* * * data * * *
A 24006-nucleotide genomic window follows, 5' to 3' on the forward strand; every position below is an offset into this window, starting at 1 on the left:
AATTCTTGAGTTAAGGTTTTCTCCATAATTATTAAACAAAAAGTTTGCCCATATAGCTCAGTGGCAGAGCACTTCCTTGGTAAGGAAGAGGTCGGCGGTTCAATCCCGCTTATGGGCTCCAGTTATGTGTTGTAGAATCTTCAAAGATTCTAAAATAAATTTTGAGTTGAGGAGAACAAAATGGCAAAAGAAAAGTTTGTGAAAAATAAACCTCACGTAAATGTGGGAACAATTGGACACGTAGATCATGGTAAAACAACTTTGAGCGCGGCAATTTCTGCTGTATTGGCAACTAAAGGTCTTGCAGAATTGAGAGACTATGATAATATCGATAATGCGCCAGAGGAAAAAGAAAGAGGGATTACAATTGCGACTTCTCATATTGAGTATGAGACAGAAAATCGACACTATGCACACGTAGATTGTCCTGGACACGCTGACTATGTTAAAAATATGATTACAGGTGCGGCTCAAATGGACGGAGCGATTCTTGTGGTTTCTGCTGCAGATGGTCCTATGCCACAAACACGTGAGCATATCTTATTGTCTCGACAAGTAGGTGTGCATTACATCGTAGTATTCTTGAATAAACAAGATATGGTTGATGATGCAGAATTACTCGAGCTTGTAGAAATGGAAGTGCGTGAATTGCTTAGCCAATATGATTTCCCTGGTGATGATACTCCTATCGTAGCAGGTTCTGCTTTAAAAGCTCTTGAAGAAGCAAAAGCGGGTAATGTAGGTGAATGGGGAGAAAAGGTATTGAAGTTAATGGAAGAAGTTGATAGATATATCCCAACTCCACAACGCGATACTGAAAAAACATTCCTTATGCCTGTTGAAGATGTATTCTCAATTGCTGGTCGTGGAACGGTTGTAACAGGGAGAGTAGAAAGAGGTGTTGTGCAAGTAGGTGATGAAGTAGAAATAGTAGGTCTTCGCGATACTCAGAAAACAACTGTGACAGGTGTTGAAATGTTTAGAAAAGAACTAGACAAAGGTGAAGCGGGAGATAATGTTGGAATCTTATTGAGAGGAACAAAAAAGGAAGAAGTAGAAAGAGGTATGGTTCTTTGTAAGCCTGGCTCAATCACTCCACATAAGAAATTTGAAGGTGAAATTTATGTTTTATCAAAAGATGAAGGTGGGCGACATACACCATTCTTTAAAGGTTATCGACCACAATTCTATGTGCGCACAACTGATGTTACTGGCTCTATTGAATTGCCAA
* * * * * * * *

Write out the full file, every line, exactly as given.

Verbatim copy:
A 24006-nucleotide genomic window follows, 5' to 3' on the forward strand; every position below is an offset into this window, starting at 1 on the left:
AATTCTTGAGTTAAGGTTTTCTCCATAATTATTAAACAAAAAGTTTGCCCATATAGCTCAGTGGCAGAGCACTTCCTTGGTAAGGAAGAGGTCGGCGGTTCAATCCCGCTTATGGGCTCCAGTTATGTGTTGTAGAATCTTCAAAGATTCTAAAATAAATTTTGAGTTGAGGAGAACAAAATGGCAAAAGAAAAGTTTGTGAAAAATAAACCTCACGTAAATGTGGGAACAATTGGACACGTAGATCATGGTAAAACAACTTTGAGCGCGGCAATTTCTGCTGTATTGGCAACTAAAGGTCTTGCAGAATTGAGAGACTATGATAATATCGATAATGCGCCAGAGGAAAAAGAAAGAGGGATTACAATTGCGACTTCTCATATTGAGTATGAGACAGAAAATCGACACTATGCACACGTAGATTGTCCTGGACACGCTGACTATGTTAAAAATATGATTACAGGTGCGGCTCAAATGGACGGAGCGATTCTTGTGGTTTCTGCTGCAGATGGTCCTATGCCACAAACACGTGAGCATATCTTATTGTCTCGACAAGTAGGTGTGCATTACATCGTAGTATTCTTGAATAAACAAGATATGGTTGATGATGCAGAATTACTCGAGCTTGTAGAAATGGAAGTGCGTGAATTGCTTAGCCAATATGATTTCCCTGGTGATGATACTCCTATCGTAGCAGGTTCTGCTTTAAAAGCTCTTGAAGAAGCAAAAGCGGGTAATGTAGGTGAATGGGGAGAAAAGGTATTGAAGTTAATGGAAGAAGTTGATAGATATATCCCAACTCCACAACGCGATACTGAAAAAACATTCCTTATGCCTGTTGAAGATGTATTCTCAATTGCTGGTCGTGGAACGGTTGTAACAGGGAGAGTAGAAAGAGGTGTTGTGCAAGTAGGTGATGAAGTAGAAATAGTAGGTCTTCGCGATACTCAGAAAACAACTGTGACAGGTGTTGAAATGTTTAGAAAAGAACTAGACAAAGGTGAAGCGGGAGATAATGTTGGAATCTTATTGAGAGGAACAAAAAAGGAAGAAGTAGAAAGAGGTATGGTTCTTTGTAAGCCTGGCTCAATCACTCCACATAAGAAATTTGAAGGTGAAATTTATGTTTTATCAAAAGATGAAGGTGGGCGACATACACCATTCTTTAAAGGTTATCGACCACAATTCTATGTGCGCACAACTGATGTTACTGGCTCTATTGAATTGCCAA